December 19th, 2014
It’s a battle we never expected — and a surprisingly exciting story. There’s an author facing accidental censorship at the hands of robot runs amok, and a giant corporation confronting an internet-empowered artist. And what’s at stake is the quality of the words we read every day — or at least, the words that we’re reading on our Kindles.
But it all starts with a humble horror novel by author Graeme Reynolds…
Sunday Reynolds told another story on his web site — that Amazon had removed his ebook from their site. It was a full year and a half after he’d published it, but apparently Amazon had just now noticed something that they really didn’t like. (They probably didn’t fully review his book — and in fact, probably aren’t reviewing any ebooks that authors are submitting.) But this time, one of their customers had complained.
The complaint? There were too many hyphens in his ebook.
“[W]hen they ran an automated spell check against the manuscript,” Reynolds explains on his blog, “they found that over 100 words in the 90,000 word novel contained that dreaded little line. This, apparently ‘significantly impacts the readability of your book’ and, as a result ‘We have suppressed the book because of the combined impact to customers.'” The author shares some colorful thoughts about the originator of the complaint, but followed up with an e-mail to Amazon pointing out that the use of a hyphen was 100% proper English.
It must’ve been particular galling, because (according to his post) he’d spent nearly $2,000 to have his ebook edited by a professional editor. But it was even more galling when he received a follow-up response from “Melania G” at Amazon which refused to resolve the situation! Melania’s e-mail said “quality issues with your book negatively affect the reading experience,” and reiterated Amazon’s position, that “we have removed your title from sale until these issues are corrected.”
It was fun to read the reactions at a technology site like Hacker News. (“Amazon is probably trying to correct publishers who copy-and-paste their hardcopy texts…taking with them artifacts from the print designer, like forced hyphenation.”) And another commenter pointed out this wasn’t really war on the hyphen, then. “So really the title of the post should be ‘Collateral damage when Amazon went to war against bad punctuation,’ which casts Amazon’s motives in a different light.”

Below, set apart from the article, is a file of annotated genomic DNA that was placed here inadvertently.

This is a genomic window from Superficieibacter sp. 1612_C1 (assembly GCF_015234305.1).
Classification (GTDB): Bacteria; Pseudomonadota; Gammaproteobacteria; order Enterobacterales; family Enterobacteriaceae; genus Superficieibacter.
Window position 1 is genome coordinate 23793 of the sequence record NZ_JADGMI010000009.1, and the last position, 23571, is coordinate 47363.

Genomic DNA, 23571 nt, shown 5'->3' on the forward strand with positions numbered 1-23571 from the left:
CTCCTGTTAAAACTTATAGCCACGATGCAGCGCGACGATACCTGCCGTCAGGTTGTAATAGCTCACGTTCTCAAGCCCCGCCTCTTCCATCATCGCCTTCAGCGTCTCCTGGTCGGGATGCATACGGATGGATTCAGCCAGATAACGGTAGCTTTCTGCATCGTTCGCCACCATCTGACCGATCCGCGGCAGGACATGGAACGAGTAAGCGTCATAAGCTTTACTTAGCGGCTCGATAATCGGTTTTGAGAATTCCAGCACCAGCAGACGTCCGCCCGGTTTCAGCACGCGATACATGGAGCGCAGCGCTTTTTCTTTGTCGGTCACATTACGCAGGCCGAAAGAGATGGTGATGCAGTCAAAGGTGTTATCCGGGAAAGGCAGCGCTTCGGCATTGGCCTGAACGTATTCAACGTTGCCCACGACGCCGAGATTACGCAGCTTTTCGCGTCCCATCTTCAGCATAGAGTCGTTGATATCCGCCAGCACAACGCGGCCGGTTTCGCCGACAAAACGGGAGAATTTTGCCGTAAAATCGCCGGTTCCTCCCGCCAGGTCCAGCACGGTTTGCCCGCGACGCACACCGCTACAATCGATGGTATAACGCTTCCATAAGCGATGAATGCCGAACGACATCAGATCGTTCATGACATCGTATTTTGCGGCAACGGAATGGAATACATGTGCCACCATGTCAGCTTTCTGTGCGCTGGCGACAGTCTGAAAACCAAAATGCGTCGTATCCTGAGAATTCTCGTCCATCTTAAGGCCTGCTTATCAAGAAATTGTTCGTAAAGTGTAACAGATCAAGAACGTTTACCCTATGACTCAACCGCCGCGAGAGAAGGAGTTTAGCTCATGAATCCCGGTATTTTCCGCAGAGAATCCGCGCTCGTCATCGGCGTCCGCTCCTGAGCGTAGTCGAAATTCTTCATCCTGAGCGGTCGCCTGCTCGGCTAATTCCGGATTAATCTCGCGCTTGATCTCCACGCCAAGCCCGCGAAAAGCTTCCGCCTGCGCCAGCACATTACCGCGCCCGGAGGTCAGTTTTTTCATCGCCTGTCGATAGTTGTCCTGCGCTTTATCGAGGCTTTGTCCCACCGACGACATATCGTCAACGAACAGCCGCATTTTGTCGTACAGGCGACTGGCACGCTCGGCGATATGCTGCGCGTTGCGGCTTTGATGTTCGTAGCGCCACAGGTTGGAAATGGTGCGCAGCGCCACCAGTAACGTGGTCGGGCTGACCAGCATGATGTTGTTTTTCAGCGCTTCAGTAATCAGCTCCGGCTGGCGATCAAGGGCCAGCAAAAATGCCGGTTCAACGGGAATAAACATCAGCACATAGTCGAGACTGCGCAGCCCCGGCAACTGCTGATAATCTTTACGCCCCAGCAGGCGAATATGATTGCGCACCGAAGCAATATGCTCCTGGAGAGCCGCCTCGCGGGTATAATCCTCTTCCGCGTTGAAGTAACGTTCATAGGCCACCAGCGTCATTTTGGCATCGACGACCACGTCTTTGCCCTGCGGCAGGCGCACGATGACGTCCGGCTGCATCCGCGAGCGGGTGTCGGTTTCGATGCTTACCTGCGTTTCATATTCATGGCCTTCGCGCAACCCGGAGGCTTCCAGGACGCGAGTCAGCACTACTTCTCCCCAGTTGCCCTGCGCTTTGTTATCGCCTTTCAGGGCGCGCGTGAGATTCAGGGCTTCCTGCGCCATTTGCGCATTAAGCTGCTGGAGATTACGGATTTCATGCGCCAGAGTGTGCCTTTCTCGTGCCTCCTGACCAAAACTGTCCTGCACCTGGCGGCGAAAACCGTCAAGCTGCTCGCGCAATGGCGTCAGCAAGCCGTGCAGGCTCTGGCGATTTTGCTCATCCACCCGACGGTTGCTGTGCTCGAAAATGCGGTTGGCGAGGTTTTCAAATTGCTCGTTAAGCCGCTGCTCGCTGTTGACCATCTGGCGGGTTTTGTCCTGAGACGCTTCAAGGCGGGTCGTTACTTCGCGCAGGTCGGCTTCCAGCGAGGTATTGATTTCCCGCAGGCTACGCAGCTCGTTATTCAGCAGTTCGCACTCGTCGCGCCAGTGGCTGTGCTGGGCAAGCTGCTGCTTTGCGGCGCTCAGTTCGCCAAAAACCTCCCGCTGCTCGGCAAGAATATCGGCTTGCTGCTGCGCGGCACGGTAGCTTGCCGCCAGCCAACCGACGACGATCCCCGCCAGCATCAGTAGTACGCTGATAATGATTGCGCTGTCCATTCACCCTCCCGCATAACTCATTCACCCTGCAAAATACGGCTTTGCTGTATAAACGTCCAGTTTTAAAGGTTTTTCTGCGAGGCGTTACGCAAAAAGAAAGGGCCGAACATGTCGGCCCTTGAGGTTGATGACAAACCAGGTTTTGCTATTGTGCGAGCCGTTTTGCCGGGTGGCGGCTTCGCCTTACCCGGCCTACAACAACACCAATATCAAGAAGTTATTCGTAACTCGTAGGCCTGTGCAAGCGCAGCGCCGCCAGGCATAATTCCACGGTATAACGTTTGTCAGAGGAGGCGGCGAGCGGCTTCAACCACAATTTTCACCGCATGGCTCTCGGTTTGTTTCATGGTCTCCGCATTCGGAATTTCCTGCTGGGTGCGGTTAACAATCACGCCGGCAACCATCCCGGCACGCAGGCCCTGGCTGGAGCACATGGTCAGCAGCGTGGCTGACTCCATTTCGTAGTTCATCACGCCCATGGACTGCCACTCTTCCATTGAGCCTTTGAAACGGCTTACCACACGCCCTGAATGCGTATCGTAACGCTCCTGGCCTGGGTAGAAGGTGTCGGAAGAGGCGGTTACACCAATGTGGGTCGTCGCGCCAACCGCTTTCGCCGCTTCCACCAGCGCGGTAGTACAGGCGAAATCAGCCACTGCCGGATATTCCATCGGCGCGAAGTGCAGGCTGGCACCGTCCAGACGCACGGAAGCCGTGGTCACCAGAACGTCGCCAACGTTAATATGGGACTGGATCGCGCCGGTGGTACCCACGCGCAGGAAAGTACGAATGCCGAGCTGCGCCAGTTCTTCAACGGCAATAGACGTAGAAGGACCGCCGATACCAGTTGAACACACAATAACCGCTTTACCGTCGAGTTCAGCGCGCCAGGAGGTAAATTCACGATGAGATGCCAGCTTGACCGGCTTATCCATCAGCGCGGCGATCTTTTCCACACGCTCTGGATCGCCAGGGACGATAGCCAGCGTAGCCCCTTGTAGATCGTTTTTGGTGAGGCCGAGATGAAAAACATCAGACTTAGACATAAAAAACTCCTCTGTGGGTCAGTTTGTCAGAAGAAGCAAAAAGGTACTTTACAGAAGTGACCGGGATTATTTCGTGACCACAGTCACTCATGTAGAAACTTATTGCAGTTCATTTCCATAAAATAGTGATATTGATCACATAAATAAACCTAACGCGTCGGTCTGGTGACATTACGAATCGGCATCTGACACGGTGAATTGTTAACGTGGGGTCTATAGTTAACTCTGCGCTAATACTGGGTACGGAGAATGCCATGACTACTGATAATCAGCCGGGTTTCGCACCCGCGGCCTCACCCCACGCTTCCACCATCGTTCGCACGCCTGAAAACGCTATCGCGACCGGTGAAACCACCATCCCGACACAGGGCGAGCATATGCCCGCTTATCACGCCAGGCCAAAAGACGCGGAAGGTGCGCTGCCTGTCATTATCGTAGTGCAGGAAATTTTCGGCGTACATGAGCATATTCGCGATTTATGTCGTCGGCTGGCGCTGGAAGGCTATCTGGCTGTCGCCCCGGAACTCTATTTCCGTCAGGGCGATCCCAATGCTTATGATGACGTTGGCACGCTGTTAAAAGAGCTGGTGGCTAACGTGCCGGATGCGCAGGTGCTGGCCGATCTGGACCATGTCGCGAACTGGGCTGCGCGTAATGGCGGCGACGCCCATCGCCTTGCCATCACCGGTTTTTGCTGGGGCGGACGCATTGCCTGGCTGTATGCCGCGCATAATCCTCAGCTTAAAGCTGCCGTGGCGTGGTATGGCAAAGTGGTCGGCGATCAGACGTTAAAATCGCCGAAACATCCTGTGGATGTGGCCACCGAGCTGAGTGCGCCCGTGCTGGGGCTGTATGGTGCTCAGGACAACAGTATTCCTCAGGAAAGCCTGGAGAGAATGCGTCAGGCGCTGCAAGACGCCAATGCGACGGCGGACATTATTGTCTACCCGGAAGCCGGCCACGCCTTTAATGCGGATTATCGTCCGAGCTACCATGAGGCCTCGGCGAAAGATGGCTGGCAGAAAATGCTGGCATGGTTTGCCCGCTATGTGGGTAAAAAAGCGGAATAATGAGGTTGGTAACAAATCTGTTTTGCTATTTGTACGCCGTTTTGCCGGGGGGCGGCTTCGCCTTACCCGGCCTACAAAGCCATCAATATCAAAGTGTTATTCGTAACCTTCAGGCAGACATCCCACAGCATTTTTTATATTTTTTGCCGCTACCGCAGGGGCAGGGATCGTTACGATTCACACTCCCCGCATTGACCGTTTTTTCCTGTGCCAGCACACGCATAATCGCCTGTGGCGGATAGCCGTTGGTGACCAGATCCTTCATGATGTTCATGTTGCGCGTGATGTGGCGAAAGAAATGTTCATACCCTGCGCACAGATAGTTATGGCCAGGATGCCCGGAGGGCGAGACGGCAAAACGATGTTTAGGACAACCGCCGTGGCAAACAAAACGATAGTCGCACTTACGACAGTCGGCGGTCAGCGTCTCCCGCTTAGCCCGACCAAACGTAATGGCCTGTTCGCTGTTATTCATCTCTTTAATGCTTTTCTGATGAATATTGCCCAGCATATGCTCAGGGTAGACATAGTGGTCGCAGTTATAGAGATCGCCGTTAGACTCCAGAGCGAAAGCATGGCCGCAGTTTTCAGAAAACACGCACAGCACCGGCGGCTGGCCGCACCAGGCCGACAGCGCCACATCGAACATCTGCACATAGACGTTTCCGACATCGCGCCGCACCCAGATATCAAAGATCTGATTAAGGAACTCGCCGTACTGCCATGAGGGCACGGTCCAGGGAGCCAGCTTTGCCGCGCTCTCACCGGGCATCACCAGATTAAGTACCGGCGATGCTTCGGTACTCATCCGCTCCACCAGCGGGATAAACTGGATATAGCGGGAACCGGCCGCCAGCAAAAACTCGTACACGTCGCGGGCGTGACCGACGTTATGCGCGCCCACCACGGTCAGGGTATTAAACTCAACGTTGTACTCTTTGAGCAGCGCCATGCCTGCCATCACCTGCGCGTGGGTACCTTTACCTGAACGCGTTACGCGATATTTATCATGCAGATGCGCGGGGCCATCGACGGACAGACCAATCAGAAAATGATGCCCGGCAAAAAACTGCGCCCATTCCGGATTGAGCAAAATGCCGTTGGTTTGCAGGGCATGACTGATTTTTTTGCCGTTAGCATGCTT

The novel’s author was still upset, judging by his blog post, where he explored the ramifications of Amazon’s decision. (“Is J.K Rowling going to have to take down Harry Potter and the Half-Blood Prince until she sorts out the blatant hyphenation in the title?”) But it looks like an honest mistake, since his post now ends with a happy update from the author. “The book is now back on sale.
“Common sense seems to have prevailed….”
December 15th, 2014
Amazon’s got more holiday deals today. A Kindle is now just $59, and their voice-activated “Fire TV” set-top box is just $79. And they’re also offering a $114 Fire HD7 — and a Fire Phone for just $229.
But I have to admit that shopping on Amazon at times feels like a “guilty pleasure”. For example, on a rainy morning last week, I did what feels like a terrible thing. There was a wonderful book that was on sale at Barnes and Noble, and I’d wanted to buy it as a Christmas gift. But that morning I’d been planning to enjoy a warm, cozy morning in that bookstore’s Starbucks. So after I settled in with my hot tea, I’d fired up my laptop, went straight to Amazon’s web site, and found a copy of that book that was $5.00 cheaper.